A new city-ranking list has named Brisbane as the best city in Australia but overall mobility in major centres is mediocre.
Called the Sustainable Cities Mobility Index and published by private engineering and urban planning firm Arcadis, the list ranks cities on the performance of their transport networks, for quality of life, environmental impact and support of the economy.
Hong Kong took the top spot, while Australian cities all fell in the middle band. Brisbane ranked best, at 48th of 100, followed by Sydney at 51st and Melbourne at 55th.
Hong Kong was followed by Zurich in 2nd and Paris 3rd. European cities dominated the top 20.
The report accompanying the index listing explained that prioritising bikes as transport was a way to improve transport quality and lists the Netherlands as good example of this.
Amsterdam ranked 11th and Rotterdam 25th on the list.
The report pointed out that there has been chronic underinvestment in public transport in Australia.
Melbourne received it’s mediocre ranking due to car dependency. Sydney also was held back by “historic under-investment in public transport” and reliance on private cars on roads.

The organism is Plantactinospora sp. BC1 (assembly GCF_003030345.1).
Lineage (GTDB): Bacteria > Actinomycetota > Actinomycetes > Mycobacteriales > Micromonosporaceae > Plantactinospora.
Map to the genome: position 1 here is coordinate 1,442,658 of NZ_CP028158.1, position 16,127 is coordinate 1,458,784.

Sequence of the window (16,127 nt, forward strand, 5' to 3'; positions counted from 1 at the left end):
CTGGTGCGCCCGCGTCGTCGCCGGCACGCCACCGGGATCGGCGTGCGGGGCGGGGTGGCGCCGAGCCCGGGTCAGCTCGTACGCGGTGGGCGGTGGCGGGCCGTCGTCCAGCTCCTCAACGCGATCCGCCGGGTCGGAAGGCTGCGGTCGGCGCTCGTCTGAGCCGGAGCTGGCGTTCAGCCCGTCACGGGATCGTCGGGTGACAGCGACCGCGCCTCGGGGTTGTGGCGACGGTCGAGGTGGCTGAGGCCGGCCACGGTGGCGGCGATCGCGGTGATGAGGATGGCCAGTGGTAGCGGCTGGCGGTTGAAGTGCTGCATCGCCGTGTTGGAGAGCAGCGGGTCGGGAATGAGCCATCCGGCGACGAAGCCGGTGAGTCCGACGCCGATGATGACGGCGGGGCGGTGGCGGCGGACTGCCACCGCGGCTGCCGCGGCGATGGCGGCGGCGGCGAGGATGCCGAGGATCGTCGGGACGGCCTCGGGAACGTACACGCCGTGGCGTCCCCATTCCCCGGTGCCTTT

“Encouragingly, Sydney and Melbourne are both currently building underground metros” the report says.
The report said Brisbane could learn from Amsterdam where the average commute had been cut to less than half an hour by prioritising cycling, creating capacity on trains and trams, and using tunnels for road and rail projects.
Dr Louisa Carter, Arcadis City Executive for southeast Queensland, told the Courier Mail that Brisbane was on the threshold of “a one in a 100 year investment cycle” with projects including Cross River Rail, the Brisbane Metro network and European Train Control System to improve rail efficiency.
The Mobility Index score for each city is based on the city’s performance in 23 individual indicators. Each indicator is assigned a value between 0 and 100 per cent.
The People sub-index measures the social and human impacts of the city’s mobility system, such as coverage of the transport network and wheelchair accessibility, efficiency and upkeep of a metro system, and digital capabilities on the city’s trains and buses.
The Profit sub-index assesses the economic aspects of a city’s mobility system. This encompasses key metrics for commuters, such as time taken to get to work and affordability of the public transport network, as well as the city’s financial commitment to their transport infrastructure.
The Planet sub-index measures the environmental implications of the city’s mobility system, including metrics such as air pollution, greenhouse gas emissions, electric vehicle incentives, and green space.
The three sub-indexes together make the overall ranking.
Read the Sustainable Cities Mobility Index here.